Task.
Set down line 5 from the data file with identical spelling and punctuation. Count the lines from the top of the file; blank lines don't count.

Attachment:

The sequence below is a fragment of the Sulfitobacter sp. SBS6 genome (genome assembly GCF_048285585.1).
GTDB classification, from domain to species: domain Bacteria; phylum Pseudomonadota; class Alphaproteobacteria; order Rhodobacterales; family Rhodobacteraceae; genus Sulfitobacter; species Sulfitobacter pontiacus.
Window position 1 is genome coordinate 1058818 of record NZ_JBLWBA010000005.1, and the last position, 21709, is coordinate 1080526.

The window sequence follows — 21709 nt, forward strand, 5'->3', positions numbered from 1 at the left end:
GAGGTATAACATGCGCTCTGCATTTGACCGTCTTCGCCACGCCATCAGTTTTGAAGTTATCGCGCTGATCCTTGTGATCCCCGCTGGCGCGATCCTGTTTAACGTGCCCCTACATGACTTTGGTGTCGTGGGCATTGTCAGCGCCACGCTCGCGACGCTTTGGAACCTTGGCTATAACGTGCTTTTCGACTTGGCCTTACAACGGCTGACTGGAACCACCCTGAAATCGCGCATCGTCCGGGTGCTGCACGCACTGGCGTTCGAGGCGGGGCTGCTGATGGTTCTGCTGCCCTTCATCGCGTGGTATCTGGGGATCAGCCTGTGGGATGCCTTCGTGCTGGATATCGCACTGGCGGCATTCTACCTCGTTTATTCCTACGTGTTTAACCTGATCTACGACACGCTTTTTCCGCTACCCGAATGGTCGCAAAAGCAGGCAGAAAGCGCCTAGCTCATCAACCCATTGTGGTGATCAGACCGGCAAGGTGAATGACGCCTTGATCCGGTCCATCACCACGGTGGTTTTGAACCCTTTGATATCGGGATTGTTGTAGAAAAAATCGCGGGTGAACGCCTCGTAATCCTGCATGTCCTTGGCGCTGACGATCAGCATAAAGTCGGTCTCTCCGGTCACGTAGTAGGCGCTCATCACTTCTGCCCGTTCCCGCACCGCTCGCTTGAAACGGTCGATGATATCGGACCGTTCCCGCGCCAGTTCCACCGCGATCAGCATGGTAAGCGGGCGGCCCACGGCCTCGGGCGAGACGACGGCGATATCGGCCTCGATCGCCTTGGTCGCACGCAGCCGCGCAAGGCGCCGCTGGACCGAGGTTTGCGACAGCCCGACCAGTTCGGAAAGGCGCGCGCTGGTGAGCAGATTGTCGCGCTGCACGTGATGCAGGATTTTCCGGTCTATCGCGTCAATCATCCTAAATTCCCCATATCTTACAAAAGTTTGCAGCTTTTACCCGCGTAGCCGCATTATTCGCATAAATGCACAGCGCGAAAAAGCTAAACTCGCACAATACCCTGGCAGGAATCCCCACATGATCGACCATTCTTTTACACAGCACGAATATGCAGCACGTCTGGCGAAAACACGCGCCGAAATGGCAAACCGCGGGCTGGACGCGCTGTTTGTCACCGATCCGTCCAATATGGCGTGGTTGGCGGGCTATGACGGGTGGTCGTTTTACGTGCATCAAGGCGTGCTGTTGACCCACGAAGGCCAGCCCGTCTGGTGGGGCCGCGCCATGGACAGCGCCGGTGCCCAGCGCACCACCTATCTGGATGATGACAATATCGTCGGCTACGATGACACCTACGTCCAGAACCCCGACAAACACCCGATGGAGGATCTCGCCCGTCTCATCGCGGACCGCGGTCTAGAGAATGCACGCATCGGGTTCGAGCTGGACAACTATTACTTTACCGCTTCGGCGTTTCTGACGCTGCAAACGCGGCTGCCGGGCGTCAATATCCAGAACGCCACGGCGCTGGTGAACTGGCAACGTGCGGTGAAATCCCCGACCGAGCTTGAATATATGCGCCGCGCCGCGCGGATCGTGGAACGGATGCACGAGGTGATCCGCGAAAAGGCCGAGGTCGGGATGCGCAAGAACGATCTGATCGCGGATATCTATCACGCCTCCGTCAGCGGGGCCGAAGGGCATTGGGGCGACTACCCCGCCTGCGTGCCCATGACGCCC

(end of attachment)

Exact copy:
GAGGTATAACATGCGCTCTGCATTTGACCGTCTTCGCCACGCCATCAGTTTTGAAGTTATCGCGCTGATCCTTGTGATCCCCGCTGGCGCGATCCTGTTTAACGTGCCCCTACATGACTTTGGTGTCGTGGGCATTGTCAGCGCCACGCTCGCGACGCTTTGGAACCTTGGCTATAACGTGCTTTTCGACTTGGCCTTACAACGGCTGACTGGAACCACCCTGAAATCGCGCATCGTCCGGGTGCTGCACGCACTGGCGTTCGAGGCGGGGCTGCTGATGGTTCTGCTGCCCTTCATCGCGTGGTATCTGGGGATCAGCCTGTGGGATGCCTTCGTGCTGGATATCGCACTGGCGGCATTCTACCTCGTTTATTCCTACGTGTTTAACCTGATCTACGACACGCTTTTTCCGCTACCCGAATGGTCGCAAAAGCAGGCAGAAAGCGCCTAGCTCATCAACCCATTGTGGTGATCAGACCGGCAAGGTGAATGACGCCTTGATCCGGTCCATCACCACGGTGGTTTTGAACCCTTTGATATCGGGATTGTTGTAGAAAAAATCGCGGGTGAACGCCTCGTAATCCTGCATGTCCTTGGCGCTGACGATCAGCATAAAGTCGGTCTCTCCGGTCACGTAGTAGGCGCTCATCACTTCTGCCCGTTCCCGCACCGCTCGCTTGAAACGGTCGATGATATCGGACCGTTCCCGCGCCAGTTCCACCGCGATCAGCATGGTAAGCGGGCGGCCCACGGCCTCGGGCGAGACGACGGCGATATCGGCCTCGATCGCCTTGGTCGCACGCAGCCGCGCAAGGCGCCGCTGGACCGAGGTTTGCGACAGCCCGACCAGTTCGGAAAGGCGCGCGCTGGTGAGCAGATTGTCGCGCTGCACGTGATGCAGGATTTTCCGGTCTATCGCGTCAATCATCCTAAATTCCCCATATCTTACAAAAGTTTGCAGCTTTTACCCGCGTAGCCGCATTATTCGCATAAATGCACAGCGCGAAAAAGCTAAACTCGCACAATACCCTGGCAGGAATCCCCACATGATCGACCATTCTTTTACACAGCACGAATATGCAGCACGTCTGGCGAAAACACGCGCCGAAATGGCAAACCGCGGGCTGGACGCGCTGTTTGTCACCGATCCGTCCAATATGGCGTGGTTGGCGGGCTATGACGGGTGGTCGTTTTACGTGCATCAAGGCGTGCTGTTGACCCACGAAGGCCAGCCCGTCTGGTGGGGCCGCGCCATGGACAGCGCCGGTGCCCAGCGCACCACCTATCTGGATGATGACAATATCGTCGGCTACGATGACACCTACGTCCAGAACCCCGACAAACACCCGATGGAGGATCTCGCCCGTCTCATCGCGGACCGCGGTCTAGAGAATGCACGCATCGGGTTCGAGCTGGACAACTATTACTTTACCGCTTCGGCGTTTCTGACGCTGCAAACGCGGCTGCCGGGCGTCAATATCCAGAACGCCACGGCGCTGGTGAACTGGCAACGTGCGGTGAAATCCCCGACCGAGCTTGAATATATGCGCCGCGCCGCGCGGATCGTGGAACGGATGCACGAGGTGATCCGCGAAAAGGCCGAGGTCGGGATGCGCAAGAACGATCTGATCGCGGATATCTATCACGCCTCCGTCAGCGGGGCCGAAGGGCATTGGGGCGACTACCCCGCCTGCGTGCCCATGACGCCC